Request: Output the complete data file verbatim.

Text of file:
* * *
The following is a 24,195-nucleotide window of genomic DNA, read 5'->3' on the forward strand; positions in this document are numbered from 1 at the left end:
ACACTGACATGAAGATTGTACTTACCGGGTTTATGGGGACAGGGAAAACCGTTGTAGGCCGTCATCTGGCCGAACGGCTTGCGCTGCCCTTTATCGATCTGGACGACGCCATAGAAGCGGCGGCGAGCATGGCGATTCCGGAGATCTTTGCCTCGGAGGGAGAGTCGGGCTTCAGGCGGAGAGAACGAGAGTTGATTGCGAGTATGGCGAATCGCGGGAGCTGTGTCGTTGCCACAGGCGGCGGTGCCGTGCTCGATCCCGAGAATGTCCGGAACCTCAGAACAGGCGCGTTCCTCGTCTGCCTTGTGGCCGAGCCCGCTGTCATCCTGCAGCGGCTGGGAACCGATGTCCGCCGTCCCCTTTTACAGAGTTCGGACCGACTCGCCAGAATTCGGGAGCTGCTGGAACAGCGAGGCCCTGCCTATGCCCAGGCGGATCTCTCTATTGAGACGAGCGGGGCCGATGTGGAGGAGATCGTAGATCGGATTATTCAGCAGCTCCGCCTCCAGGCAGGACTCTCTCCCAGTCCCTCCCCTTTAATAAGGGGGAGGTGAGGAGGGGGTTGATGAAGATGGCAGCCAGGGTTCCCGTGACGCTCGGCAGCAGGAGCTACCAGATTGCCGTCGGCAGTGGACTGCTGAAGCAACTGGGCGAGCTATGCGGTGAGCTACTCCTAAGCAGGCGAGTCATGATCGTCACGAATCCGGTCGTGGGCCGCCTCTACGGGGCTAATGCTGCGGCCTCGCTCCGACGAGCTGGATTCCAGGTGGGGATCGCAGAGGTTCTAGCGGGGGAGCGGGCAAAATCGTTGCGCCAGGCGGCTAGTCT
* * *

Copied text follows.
The following is a 24,195-nucleotide window of genomic DNA, read 5'->3' on the forward strand; positions in this document are numbered from 1 at the left end:
ACACTGACATGAAGATTGTACTTACCGGGTTTATGGGGACAGGGAAAACCGTTGTAGGCCGTCATCTGGCCGAACGGCTTGCGCTGCCCTTTATCGATCTGGACGACGCCATAGAAGCGGCGGCGAGCATGGCGATTCCGGAGATCTTTGCCTCGGAGGGAGAGTCGGGCTTCAGGCGGAGAGAACGAGAGTTGATTGCGAGTATGGCGAATCGCGGGAGCTGTGTCGTTGCCACAGGCGGCGGTGCCGTGCTCGATCCCGAGAATGTCCGGAACCTCAGAACAGGCGCGTTCCTCGTCTGCCTTGTGGCCGAGCCCGCTGTCATCCTGCAGCGGCTGGGAACCGATGTCCGCCGTCCCCTTTTACAGAGTTCGGACCGACTCGCCAGAATTCGGGAGCTGCTGGAACAGCGAGGCCCTGCCTATGCCCAGGCGGATCTCTCTATTGAGACGAGCGGGGCCGATGTGGAGGAGATCGTAGATCGGATTATTCAGCAGCTCCGCCTCCAGGCAGGACTCTCTCCCAGTCCCTCCCCTTTAATAAGGGGGAGGTGAGGAGGGGGTTGATGAAGATGGCAGCCAGGGTTCCCGTGACGCTCGGCAGCAGGAGCTACCAGATTGCCGTCGGCAGTGGACTGCTGAAGCAACTGGGCGAGCTATGCGGTGAGCTACTCCTAAGCAGGCGAGTCATGATCGTCACGAATCCGGTCGTGGGCCGCCTCTACGGGGCTAATGCTGCGGCCTCGCTCCGACGAGCTGGATTCCAGGTGGGGATCGCAGAGGTTCTAGCGGGGGAGCGGGCAAAATCGTTGCGCCAGGCGGCTAGTCT